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Aspects of female criminality in Wales, c.1730-1830: evidence from the Court of Great Session

Horler-Underwood, Catherine 2014. Aspects of female criminality in Wales, c.1730-1830: evidence from the Court of Great Session. PhD Thesis, Cardiff University.
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Abstract

This thesis draws on the extensive, underexplored records of the Court of Great Sessions for the period 1730-1830 to examine the nature and extent of Welsh women’s involvement in a range of serious crimes. Using both qualitative and quantitative methods, it provides an in-depth analysis of the characteristics of women indicted for various criminal activities, including crimes against the person and against the public peace, and offers explanations for their involvement, as far as the records allow. Information regarding the age, social position, and marital status of the female defendants has been compiled and analysed, and the extent to which these factors affected judicial outcomes is demonstrated. The broad geographical and chronological scope of this study also provides an insight into links between levels and types of crime involving women and their location, as well as changes over time. It is argued that there were distinctly gendered elements in the offences committed by women, the motivations attributed to them, and their treatment by the courts. There is no comparable study of female crime in the period encompassed by this thesis. Many historians of crime have wrongly assumed that experiences in Wales and England were the same, and both countries have often been analysed interchangeably. Welsh criminals, women included, have rarely been considered in their own right. Studies of crime in ‘England and Wales’ have too often failed to fully appreciate the distinctiveness of Wales. This thesis addresses these shortcomings, demonstrating that Welsh experiences of crime were unique in many respects. In so doing, it provides an unparalleled contribution to our understanding of female crime and gender relations in Wales during the long eighteenth century.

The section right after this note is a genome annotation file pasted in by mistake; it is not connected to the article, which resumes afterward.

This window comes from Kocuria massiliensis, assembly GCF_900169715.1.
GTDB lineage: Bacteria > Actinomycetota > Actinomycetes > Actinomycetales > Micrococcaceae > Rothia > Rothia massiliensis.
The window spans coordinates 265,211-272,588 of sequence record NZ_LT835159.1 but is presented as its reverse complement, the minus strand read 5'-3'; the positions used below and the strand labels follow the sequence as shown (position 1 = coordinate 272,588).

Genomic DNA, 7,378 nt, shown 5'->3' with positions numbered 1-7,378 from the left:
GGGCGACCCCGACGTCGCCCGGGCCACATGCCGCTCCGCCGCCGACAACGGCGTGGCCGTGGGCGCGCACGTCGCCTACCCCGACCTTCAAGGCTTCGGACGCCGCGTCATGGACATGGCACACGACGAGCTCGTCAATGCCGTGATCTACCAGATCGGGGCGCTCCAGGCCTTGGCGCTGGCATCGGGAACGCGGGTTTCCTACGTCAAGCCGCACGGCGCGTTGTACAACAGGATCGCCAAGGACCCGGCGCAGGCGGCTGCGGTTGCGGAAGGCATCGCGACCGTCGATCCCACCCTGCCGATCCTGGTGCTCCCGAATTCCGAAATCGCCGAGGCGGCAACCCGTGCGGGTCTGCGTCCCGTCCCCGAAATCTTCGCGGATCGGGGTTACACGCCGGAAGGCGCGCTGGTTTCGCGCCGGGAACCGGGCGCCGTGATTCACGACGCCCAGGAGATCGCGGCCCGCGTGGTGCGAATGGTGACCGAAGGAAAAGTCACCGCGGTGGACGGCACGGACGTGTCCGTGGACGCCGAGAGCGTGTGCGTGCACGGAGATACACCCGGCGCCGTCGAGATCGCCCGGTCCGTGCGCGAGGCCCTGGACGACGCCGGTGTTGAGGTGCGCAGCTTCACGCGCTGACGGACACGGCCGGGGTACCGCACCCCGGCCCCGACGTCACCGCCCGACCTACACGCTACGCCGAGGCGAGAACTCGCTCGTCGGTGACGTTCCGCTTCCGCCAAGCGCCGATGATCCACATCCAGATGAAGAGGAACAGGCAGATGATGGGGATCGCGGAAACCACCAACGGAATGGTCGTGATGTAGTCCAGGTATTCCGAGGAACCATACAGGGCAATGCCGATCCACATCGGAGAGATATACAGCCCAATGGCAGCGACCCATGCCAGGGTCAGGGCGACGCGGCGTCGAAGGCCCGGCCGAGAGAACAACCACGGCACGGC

Item Type: Thesis (PhD)
Status: Unpublished
Schools: History, Archaeology and Religion
Subjects: D History General and Old World > DA Great Britain
Funders: AHRC
Date of First Compliant Deposit: 30 March 2016
Last Modified: 05 Sep 2020 01:31
URI: http://orca.cf.ac.uk/id/eprint/73399

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